There was a knock at the door. Creighton had arrived.

“Don’t move, either of you. I can see you from the front door and I’d hate to kill you if I didn’t need to.”

I walked to the door and opened it while I stepped back to avoid any moves Creighton might try with me. The pistol was pointing at his heart.

“Come in,” I said, stepping farther back.

His face went pale. His narrow set eyes flashed with surprise and then anger, looking like a cornered rat. He knew he couldn’t move fast enough to avoid a bullet if he were to move to one side of the door or the other. He moved through the door and let it shut. He had nowhere to go at that point.

“What are you doing here? I thought …” and then he stopped talking.

“Thought I was dead? I’m afraid not, and your friend is in need of serious medical care. Sit down next to Felicity on the floor,” I ordered.

Creighton sat, all the while keeping his beady eyes staring at me. The three of them were lined up like Radio City Rockettes. I sat on the bed opposite them.

“Are you carrying a weapon?” I asked.

“No, I didn’t think it was necessary.”

“It seems I have a dilemma,” I said.

“You don’t have a dilemma, Ashley,” Creighton said. “The only thing you have is a situation and you’re way in over your head.”

“None of this is over my head Creighton. The only problem I had was taking so long to figure out what you were doing.”

“And what was that?” he asked, in his usual dismissive tone of voice.

“The oil scam.”

“I don’t know what you’re talking about.”

“Don’t play stupid with me, Creighton. I know you sent me off to assassinate those poor fools just so you could make money on oil futures.”

“What’s she talking about Creighton?” Felicity asked.

“She’s talking crazy, don’t listen to her.”

“You don’t know, do you?” I asked Felicity.

“Know what?”

“Why he wanted you to kill me.”

“He said you had gone rogue and were giving secrets to our enemies.”

“What a laugh, and you believed him? You know me better than anyone I know, even my mother. What did he tell you I was doing?”

“Like I said, giving secrets to our enemies and I had to take you out to cure that problem.”

“Tell me Creighton, did you lie about Fred and the poison too?”

“What difference does it make now? Yes, I did. I’m the one that asked him to take you out.”

I looked at Felicity and said, “Does that answer your questions about me?”

Felicity hung her head in shame.

“You know, none of this would have happened if you had just gone ahead and killed Mathis,” Creighton said.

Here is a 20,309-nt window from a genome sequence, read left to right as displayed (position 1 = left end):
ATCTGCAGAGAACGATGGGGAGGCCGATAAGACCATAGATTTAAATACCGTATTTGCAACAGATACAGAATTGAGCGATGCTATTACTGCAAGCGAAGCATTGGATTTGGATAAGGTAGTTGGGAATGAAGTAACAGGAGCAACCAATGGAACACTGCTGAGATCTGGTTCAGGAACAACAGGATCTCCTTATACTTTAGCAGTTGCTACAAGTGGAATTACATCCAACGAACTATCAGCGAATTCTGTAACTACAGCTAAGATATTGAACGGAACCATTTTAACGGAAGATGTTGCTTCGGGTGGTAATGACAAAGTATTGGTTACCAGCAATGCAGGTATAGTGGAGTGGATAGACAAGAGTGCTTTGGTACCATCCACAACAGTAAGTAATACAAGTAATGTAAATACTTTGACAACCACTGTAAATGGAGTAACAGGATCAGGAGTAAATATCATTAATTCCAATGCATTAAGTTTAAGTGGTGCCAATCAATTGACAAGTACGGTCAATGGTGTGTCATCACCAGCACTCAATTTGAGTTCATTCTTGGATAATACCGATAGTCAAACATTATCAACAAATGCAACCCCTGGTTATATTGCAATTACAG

“Why would I kill him? He was a nice man and meant harm to no one.”

“ His testimony could have ruined our group.”

“But did it?”

“No, but if he had been killed, our investment would have grown substantially.”

“Speaking of your group, how did those two men really die? Were they forced off the road by some of your other thugs?”

“I had nothing to do with that.”

“If you didn’t, then some other government agency did and your life isn’t worth shit right now. How long do you think it will take before they track you down and cause you to have an accident?”

“They wouldn’t dare.”

“Wouldn’t they? You promised not to continue your oil trading and even now you want me to fly to Mexico City and assassinate one of their oil ministers.”

“Look, if that’s what’s bothering you then forget about going. Use your head, Ashley and let us go.”

“Let you go? You can’t be serious. You ruined my life, Creighton. You lied to me so I would kill for you. If I had my choice, I would have liked to have lined up the four of your group and shot all of you.”

“Well it looks as though someone beat you to Ryan and Sheldon,” Creighton laughed.

His laugh was like a hyena before tearing apart a fallen gazelle.

“I still have you,” I replied.

“You’re not going to shoot me,” he replied, with that smug certainty I had grown to hate about the man.

“And why shouldn’t I?”

“Because I’m your boss. You work for me and I approved every medical procedure you’ve had. You owe me, Ashley.”

“I don’t owe you anything, you worthless piece of shit. If anything you owe me. Do you have any idea what killing does to a person?”

“Don’t get sanctimonious with me. I know what killing is like, just ask Felicity. If I hadn’t killed to save her life she wouldn’t be here. She owes me just like you owe me, so let’s put this little charade to bed.”

Creighton moved to stand up from the floor.

“Sit back down, Creighton, I’m not finished yet.”

Creighton lowered himself back to the floor.

“Well let me know when you are. I want to go home and get some sleep.”

“You won’t be here to see it.”

“I’ve had enough of this bullshit, Ashley. You aren’t going to shoot me, and if you do you’ll have to kill Felicity and Monica too, and I don’t think you can do that.”

Creighton’s bravado was pissing me off. He wasn’t quivering and begging for his life, but he was doing just the opposite. Maybe he was right, I didn’t have the heart to kill anymore. After all, I had let Mathis live.

I was still holding Felicity’s pistol. It was a .32 revolver with a silencer on the end. I was still pointing it at Creighton.

“You know, Creighton, maybe you’re right. I have changed and maybe I don’t have what it takes anymore, and maybe I won’t kill you.”

Creighton’s mouth turned into that twisted smug smile that wrote volumes about the man. He was nothing more than a disgusting bit of humanity, void of feelings or conscience.

The rest was easy. The pistol was pointing at Creighton’s head and I was less than ten feet away. I pulled the trigger and a red spot appeared in the center of Creighton’s head just to the left of his nose. There was no exit wound. Both Felicity and Monica screamed when they heard the shot. Creighton’s body crumbled like a house of cards in an earthquake. Blood ran from the entry wound onto the carpet. Felicity and Monica turned away from the body.